Tuesday, January 5, 2016

Trading worker health for profit in the service sector

One week before Christmas, two employees at a pair of Edmonton convenience stores were killed on the job by a group of gunmen. Although workplace violence resulting in death is a relatively uncommon event in Alberta, it is a known hazard that employers are expected to control to the degree "reasonably practicable". 

Unfortunately, service-sector employers (whose workers tend to be particularly vulnerable to workplace violence because they often handle cash alone late at night) have been reluctant to take action that would significantly reduce the hazard posed by workplace violence (such as physically separating employees from customers).

Alberta’s very minimal health and safety rules around working alone, for example, were developed after a 25-year-old woman was beaten to death in a Calgary Subway in 2000. My colleague Jason Foster was involved in the Conservative government’s consultation that led to these rules and notes that the government was reluctant to agree to any health and safety regulations that imposed costs on the employer.

This dynamic of governments acceding to employer demands to minimize the cost of regulation is widely evident. Consider the long-running issue of gas-and-dash deaths. On September 15, 2012, Toronto gas-station attendant Jayesh Prajapati, 44, was killed trying to stop a customer who drove off without paying for his $112 fill up. Prajapati’s widow claimed that her late husband’s employer has previously required him to pay for gas-and-dash losses and that this is why he tried to stop the driver.

While docking workers’ pay for customer theft is illegal in Ontario, the practice is commonplace in gas stations and restaurants. Only months before Prajapati’s death, Deborah Pommer was told by a gas station operator in south-western Ontario that she’d have to cover a $65 gas-and-dash or she be fired. With only five weeks on the job, this was the second gas-and-dash Pommer was expected to pay.

“I felt very manipulated,” said Pommer. “I felt fearful. I was shaking. To be put on the spot like that it’s very difficult especially when it’s your livelihood. You rely on your income. I felt really intimidated.” Pommer quit and filed a complaint with the provincial labour standards branch.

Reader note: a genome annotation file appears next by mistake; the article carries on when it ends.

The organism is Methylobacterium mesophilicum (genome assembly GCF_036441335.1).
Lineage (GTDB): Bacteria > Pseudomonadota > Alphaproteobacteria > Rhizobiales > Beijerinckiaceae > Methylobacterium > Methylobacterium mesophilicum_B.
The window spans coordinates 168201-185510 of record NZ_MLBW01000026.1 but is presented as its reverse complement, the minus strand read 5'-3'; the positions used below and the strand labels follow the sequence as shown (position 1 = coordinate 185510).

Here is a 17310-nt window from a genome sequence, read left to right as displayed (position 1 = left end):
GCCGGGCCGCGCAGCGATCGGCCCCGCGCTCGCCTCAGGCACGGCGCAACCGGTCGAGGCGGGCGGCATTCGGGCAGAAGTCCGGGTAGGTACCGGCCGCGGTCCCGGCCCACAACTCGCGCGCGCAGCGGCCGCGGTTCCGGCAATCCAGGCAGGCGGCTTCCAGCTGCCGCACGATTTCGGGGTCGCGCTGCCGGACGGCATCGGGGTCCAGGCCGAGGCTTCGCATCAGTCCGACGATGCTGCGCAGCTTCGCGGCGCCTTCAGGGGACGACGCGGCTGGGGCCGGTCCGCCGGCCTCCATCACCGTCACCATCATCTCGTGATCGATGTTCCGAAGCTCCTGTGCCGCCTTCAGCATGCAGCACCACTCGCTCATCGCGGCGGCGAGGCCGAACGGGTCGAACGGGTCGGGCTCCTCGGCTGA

That employers can routinely (and illegally) force workers to cover the cost of customer theft reflects that workplace laws are often unenforced. Workers are reluctant to complain about violations for fear of employer retribution, says Deena Ladd of the Worker’s Action Centre. “People are desperate to hold on to jobs. Many workers only make complaints to the ministry after they’ve lost their job because if they make a complaint while they’re in the job, there’s no way to do it anonymously.”

In 2007, British Columbia passed a law requiring motorists to pay before pumping, following the 2005 death of Grant De Patie in Maple Ridge, BC. De Patie was dragged several kilometres under a vehicle after he tried to stop a $12.30 gas-and-dash. De Patrie’s parents fought hard for this law, which eliminates the circumstances giving rise to the workplace hazard. 

A Calgary gas station employee was killed in June when she tied to stop a dash-and-gas. Although the government indicated it was looking into the matter, no concrete action (such as requiring pre-payment) has materialized. In other jurisdictions, employers have declined to implement pre-payment technology unless required to by law. According to Dave Bryans, CEO Ontario Convenience Stores Association, many Ontario stations can’t afford pre-pay technology. He also notes that 40 percent of customers pay inside the store and, in BC, the pre-pay requirement has resulted in a 25 percent drop in in-store business.

The on-going debate about pay-before-you-pump laws highlights how the law mediates conflicting demands between workers, who prioritize safety, and employers, who are generally most concerned about profitability. These examples also reveal that the way in which laws are enforced affects the degree of protection they provide to workers. The reluctance of governments to impose new regulations or enforce existing ones also suggests the state takes action on safety issues only when, and to the degree that, it must.

Whether the shocking death of two convenience store clerks will motivate Alberta’s government to require employers to make (likely costly) physical changes to these operations remains to be seen.

-- Bob Barnetson

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